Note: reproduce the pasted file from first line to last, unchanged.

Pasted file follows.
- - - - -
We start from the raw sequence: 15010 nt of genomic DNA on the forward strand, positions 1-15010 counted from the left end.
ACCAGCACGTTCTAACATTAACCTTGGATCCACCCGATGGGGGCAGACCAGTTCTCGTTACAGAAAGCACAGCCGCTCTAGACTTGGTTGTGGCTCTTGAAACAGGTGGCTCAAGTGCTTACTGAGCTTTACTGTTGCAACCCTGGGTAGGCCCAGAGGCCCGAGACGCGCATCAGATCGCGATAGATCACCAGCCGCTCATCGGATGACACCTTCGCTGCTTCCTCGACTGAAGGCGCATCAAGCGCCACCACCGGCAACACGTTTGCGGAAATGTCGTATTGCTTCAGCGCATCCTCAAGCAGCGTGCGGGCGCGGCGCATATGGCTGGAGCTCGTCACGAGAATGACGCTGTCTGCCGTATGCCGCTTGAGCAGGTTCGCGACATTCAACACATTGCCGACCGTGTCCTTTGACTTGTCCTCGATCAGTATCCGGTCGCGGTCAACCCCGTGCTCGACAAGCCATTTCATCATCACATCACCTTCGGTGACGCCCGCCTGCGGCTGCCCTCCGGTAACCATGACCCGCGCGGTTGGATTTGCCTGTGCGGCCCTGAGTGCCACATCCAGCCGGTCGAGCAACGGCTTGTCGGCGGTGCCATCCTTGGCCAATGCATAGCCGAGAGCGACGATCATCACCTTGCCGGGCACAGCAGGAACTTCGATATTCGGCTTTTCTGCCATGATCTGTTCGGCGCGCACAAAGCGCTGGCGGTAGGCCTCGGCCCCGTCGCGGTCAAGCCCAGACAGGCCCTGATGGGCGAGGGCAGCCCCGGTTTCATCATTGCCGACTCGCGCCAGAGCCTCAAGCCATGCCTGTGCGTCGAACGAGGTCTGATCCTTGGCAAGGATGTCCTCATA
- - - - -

We start from the raw sequence: 15010 nt of genomic DNA on the forward strand, positions 1-15010 counted from the left end.
ACCAGCACGTTCTAACATTAACCTTGGATCCACCCGATGGGGGCAGACCAGTTCTCGTTACAGAAAGCACAGCCGCTCTAGACTTGGTTGTGGCTCTTGAAACAGGTGGCTCAAGTGCTTACTGAGCTTTACTGTTGCAACCCTGGGTAGGCCCAGAGGCCCGAGACGCGCATCAGATCGCGATAGATCACCAGCCGCTCATCGGATGACACCTTCGCTGCTTCCTCGACTGAAGGCGCATCAAGCGCCACCACCGGCAACACGTTTGCGGAAATGTCGTATTGCTTCAGCGCATCCTCAAGCAGCGTGCGGGCGCGGCGCATATGGCTGGAGCTCGTCACGAGAATGACGCTGTCTGCCGTATGCCGCTTGAGCAGGTTCGCGACATTCAACACATTGCCGACCGTGTCCTTTGACTTGTCCTCGATCAGTATCCGGTCGCGGTCAACCCCGTGCTCGACAAGCCATTTCATCATCACATCACCTTCGGTGACGCCCGCCTGCGGCTGCCCTCCGGTAACCATGACCCGCGCGGTTGGATTTGCCTGTGCGGCCCTGAGTGCCACATCCAGCCGGTCGAGCAACGGCTTGTCGGCGGTGCCATCCTTGGCCAATGCATAGCCGAGAGCGACGATCATCACCTTGCCGGGCACAGCAGGAACTTCGATATTCGGCTTTTCTGCCATGATCTGTTCGGCGCGCACAAAGCGCTGGCGGTAGGCCTCGGCCCCGTCGCGGTCAAGCCCAGACAGGCCCTGATGGGCGAGGGCAGCCCCGGTTTCATCATTGCCGACTCGCGCCAGAGCCTCAAGCCATGCCTGTGCGTCGAACGAGGTCTGATCCTTGGCAAGGATGTCCTCATA